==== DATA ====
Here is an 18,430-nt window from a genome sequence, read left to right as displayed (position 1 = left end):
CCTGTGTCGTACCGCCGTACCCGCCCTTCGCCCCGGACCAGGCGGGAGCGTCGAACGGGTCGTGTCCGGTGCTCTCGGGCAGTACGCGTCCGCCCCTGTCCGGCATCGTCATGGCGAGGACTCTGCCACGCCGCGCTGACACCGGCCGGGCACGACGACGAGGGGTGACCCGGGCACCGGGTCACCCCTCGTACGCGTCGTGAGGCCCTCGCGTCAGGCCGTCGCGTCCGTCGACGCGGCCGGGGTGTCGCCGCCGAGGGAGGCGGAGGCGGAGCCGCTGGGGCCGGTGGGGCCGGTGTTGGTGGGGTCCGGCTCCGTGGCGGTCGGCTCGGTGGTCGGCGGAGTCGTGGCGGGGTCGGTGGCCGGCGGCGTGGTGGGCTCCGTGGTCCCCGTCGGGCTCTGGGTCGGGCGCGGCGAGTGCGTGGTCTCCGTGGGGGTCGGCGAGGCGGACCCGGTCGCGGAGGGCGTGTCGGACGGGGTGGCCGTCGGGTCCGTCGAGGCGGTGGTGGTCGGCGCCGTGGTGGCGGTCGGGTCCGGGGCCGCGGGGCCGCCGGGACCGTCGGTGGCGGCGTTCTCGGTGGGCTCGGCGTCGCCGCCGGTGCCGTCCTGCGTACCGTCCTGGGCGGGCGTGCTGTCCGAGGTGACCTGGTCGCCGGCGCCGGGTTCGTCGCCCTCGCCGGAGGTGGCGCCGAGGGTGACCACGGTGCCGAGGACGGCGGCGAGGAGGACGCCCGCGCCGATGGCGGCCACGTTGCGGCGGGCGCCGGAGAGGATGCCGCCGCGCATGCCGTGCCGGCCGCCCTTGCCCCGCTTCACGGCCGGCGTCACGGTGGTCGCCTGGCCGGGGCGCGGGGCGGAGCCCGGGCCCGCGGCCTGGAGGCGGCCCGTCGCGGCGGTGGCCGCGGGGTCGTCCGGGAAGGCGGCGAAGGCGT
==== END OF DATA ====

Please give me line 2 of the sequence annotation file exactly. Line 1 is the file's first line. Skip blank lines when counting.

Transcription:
CCTGTGTCGTACCGCCGTACCCGCCCTTCGCCCCGGACCAGGCGGGAGCGTCGAACGGGTCGTGTCCGGTGCTCTCGGGCAGTACGCGTCCGCCCCTGTCCGGCATCGTCATGGCGAGGACTCTGCCACGCCGCGCTGACACCGGCCGGGCACGACGACGAGGGGTGACCCGGGCACCGGGTCACCCCTCGTACGCGTCGTGAGGCCCTCGCGTCAGGCCGTCGCGTCCGTCGACGCGGCCGGGGTGTCGCCGCCGAGGGAGGCGGAGGCGGAGCCGCTGGGGCCGGTGGGGCCGGTGTTGGTGGGGTCCGGCTCCGTGGCGGTCGGCTCGGTGGTCGGCGGAGTCGTGGCGGGGTCGGTGGCCGGCGGCGTGGTGGGCTCCGTGGTCCCCGTCGGGCTCTGGGTCGGGCGCGGCGAGTGCGTGGTCTCCGTGGGGGTCGGCGAGGCGGACCCGGTCGCGGAGGGCGTGTCGGACGGGGTGGCCGTCGGGTCCGTCGAGGCGGTGGTGGTCGGCGCCGTGGTGGCGGTCGGGTCCGGGGCCGCGGGGCCGCCGGGACCGTCGGTGGCGGCGTTCTCGGTGGGCTCGGCGTCGCCGCCGGTGCCGTCCTGCGTACCGTCCTGGGCGGGCGTGCTGTCCGAGGTGACCTGGTCGCCGGCGCCGGGTTCGTCGCCCTCGCCGGAGGTGGCGCCGAGGGTGACCACGGTGCCGAGGACGGCGGCGAGGAGGACGCCCGCGCCGATGGCGGCCACGTTGCGGCGGGCGCCGGAGAGGATGCCGCCGCGCATGCCGTGCCGGCCGCCCTTGCCCCGCTTCACGGCCGGCGTCACGGTGGTCGCCTGGCCGGGGCGCGGGGCGGAGCCCGGGCCCGCGGCCTGGAGGCGGCCCGTCGCGGCGGTGGCCGCGGGGTCGTCCGGGAAGGCGGCGAAGGCGT